These cities are true music stars and places of nostalgia

Sometimes melancholy, sometimes with a scratchy voice, sometimes with higher tones: there are some places in the world that are sung about in songs. The reason why the choice falls on the sung city is of a completely different nature. Some places have helped shape tens of thousands of song lyrics due to their special touch that spreads into a person’s life. Others were the trigger for ironic punk anthems due to their special tourist mentality, and still others were and are transformed into song lyrics as places with a supposed guarantee of love.

The travel reporter has asked around and presents seven places that have entered the history of music as a source of inspiration, as a hotspot for exciting nightlife, as a hippie stronghold or simply as a place where you want to forget a failed love.

1. New York

There is no other city that has more songs than the American melting pot of New York. More than 30,000 songs speak of the city that never sleeps and that is a place of nostalgia for countless artists. Everyone immediately thinks of “New York, New York” by Frank Sinatra (Liza Minnelli has already sung the song without success before him), Udo Jürgens’ tearjerker “I’ve never been to New York” or the anthem of power “Empire State of Mind” by Jay-Z and Alicia Keys.

New York is a pulsating metropolis with eight million inhabitants and the entire metropolitan region has nearly 19 million people. With “And If I Can Make It, I’ll Make It Anywhere, It’s Up To You, New York, New York”, Sinatra’s lyrics speak to the hearts of many newcomers. The city is synonymous with freedom, symbolically tangible even from the Statue of Liberty and reservoir of creative minds from all over the world. And so the biggest attraction in the city is probably its pulsating style, which changes constantly and never stagnates.

View of New York and its green lung, Central Park.


“London Calling” by the British punk group The Clash is one of the most famous songs in the British capital. But the song is hardly a love country for the city on the Thames. It deals with climate crises, apocalypses and nuclear catastrophes and then carries the gloomy mood of the band in the late 1970s, which now, decades later, has reached a grim topicality again. Incidentally, The Clash borrowed the title “London Calling” from the BBC, which used these words to present many of their WWII radio shows.

If you visit the BBC headquarters today, you will find yourself in front of an impressive building from 1932, which now houses 32 radio and 16 television studios. Not far from there, the Cartoon Museum offers the opportunity to dive into parallel worlds. With the onset of spring, numerous parks such as Hyde Park or Regent’s Park, which is also home to the oldest zoo in the world, attract visitors. Those who love British humor can also choose from numerous comedic events.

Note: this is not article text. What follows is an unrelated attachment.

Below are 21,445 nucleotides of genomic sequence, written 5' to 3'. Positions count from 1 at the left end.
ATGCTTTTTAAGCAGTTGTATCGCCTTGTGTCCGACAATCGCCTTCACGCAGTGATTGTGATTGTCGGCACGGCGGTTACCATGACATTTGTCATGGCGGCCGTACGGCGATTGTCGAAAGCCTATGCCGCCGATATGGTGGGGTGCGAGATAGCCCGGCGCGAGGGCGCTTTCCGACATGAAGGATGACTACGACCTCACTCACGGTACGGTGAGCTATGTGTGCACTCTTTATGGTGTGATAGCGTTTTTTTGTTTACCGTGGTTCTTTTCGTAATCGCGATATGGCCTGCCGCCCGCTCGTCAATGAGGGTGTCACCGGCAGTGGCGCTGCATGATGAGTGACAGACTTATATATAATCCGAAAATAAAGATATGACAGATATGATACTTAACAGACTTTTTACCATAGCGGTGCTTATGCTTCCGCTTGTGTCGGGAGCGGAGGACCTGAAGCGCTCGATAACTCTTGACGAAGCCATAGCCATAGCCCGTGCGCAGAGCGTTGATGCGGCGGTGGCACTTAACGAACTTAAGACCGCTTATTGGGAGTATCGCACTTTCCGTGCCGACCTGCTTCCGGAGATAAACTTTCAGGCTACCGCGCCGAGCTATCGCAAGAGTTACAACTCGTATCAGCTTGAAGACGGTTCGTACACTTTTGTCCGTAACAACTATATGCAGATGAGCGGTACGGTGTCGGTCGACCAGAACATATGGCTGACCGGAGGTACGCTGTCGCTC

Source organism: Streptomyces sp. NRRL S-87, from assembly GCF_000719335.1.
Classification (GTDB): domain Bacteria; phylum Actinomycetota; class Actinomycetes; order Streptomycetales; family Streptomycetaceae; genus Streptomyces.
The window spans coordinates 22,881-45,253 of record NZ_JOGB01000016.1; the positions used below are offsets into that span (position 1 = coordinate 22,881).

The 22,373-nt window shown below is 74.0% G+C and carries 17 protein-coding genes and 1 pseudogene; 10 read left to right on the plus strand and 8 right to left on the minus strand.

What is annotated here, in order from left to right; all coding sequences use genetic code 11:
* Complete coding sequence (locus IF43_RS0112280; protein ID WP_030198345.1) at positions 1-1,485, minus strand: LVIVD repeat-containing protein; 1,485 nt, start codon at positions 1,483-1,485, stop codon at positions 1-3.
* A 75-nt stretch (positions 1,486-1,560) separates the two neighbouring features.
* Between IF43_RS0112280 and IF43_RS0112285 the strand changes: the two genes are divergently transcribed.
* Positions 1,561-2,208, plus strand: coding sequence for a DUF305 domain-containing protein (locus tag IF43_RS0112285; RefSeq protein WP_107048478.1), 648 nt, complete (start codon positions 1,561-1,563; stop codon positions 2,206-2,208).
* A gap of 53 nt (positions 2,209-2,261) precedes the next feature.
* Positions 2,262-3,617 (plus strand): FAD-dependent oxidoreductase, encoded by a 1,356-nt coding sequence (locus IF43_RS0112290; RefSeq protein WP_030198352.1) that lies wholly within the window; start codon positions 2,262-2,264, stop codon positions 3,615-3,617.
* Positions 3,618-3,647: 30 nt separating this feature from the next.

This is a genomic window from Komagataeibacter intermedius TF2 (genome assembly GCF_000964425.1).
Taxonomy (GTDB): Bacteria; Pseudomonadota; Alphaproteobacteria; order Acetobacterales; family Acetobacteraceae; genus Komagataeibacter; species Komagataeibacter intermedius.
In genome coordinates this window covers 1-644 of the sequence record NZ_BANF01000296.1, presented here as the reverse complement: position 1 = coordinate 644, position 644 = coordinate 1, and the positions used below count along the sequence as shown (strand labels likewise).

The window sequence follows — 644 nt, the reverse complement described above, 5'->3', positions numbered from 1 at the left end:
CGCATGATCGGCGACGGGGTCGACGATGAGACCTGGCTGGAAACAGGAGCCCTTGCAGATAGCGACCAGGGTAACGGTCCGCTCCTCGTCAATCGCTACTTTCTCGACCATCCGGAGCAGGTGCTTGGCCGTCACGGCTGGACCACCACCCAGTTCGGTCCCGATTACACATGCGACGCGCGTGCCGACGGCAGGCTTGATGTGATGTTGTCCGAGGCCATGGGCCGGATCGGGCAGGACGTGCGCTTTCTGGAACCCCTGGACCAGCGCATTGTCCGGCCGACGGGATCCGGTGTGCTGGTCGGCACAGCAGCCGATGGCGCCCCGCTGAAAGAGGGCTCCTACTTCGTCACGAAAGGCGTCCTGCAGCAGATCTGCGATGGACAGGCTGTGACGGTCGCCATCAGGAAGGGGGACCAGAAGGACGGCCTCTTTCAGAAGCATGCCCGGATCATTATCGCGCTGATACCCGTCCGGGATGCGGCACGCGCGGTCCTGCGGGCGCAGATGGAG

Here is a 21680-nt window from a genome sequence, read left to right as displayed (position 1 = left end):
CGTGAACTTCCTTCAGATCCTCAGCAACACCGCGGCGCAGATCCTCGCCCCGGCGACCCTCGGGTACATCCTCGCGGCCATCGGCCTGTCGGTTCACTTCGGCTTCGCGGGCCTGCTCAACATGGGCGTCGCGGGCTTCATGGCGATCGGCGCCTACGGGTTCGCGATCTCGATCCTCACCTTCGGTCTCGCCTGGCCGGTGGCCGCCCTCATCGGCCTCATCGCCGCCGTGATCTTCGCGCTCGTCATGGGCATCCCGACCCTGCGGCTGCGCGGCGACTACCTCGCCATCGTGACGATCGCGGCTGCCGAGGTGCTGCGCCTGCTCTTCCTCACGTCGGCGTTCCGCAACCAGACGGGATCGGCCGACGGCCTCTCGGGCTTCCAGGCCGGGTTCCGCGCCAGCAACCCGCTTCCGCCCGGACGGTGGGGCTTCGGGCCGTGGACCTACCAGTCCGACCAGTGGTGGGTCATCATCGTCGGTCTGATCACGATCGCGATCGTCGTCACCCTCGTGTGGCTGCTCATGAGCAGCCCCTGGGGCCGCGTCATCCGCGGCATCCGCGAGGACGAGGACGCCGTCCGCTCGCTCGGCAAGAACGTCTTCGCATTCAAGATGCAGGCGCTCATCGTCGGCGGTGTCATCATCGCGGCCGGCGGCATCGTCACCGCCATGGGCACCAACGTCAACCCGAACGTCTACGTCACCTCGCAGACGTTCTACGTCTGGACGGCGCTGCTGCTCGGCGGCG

Giver of name and inspiration for numerous texts: London.

3. Berlin

The German capital is sung in more than 6000 songs. The lyrics often talk about the potpourri of the people you meet in Berlin, the clubs and the dirt of the city. “Hello Berlin, you can be so ugly, so dirty and gray, you can be so awful, your nights eat me up”, sings Peter Fox in “Schwarz zu Blau” the morning after visiting the club.

And there are many night clubs to visit. There is no guaranteed number, as new ones are popping up all the time and others are closing. One of the world famous addresses is Berghain, a techno club in the Friedrichshain district. Only those who, after hours in a row, manage to get past the bouncers, who are among the toughest in the world, enter here.

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Many songs about Berlin talk about the city’s extravagant nightlife. Berghain (photo) is considered a place of worship for revelers.

4. West

The capital of the island of Sylt was sung in 1988 by the punk band Die Ärzte in “Westerland”. The ironic holiday hymn to the ostentation and superficiality of typical Sylt chic holidaymakers has become a cult song and also brought great fame to Westerland. In addition to these criticisms, the refrain alludes to the beauty of the island: “Oh, I’m so homesick, I’m losing my mind! I want to go back to the North Sea, I want to go back to Westerland!”

Many can probably subscribe to the chorus. The six-kilometer stretch of fine sand beach invites you for a stroll and at events such as the Windsurfing World Cup, the world’s best windsurfers offer spectacular scenery on the beach and in the water.

Ironically sung and yet strikingly beautiful, Westerland shows itself in the best seaside climate.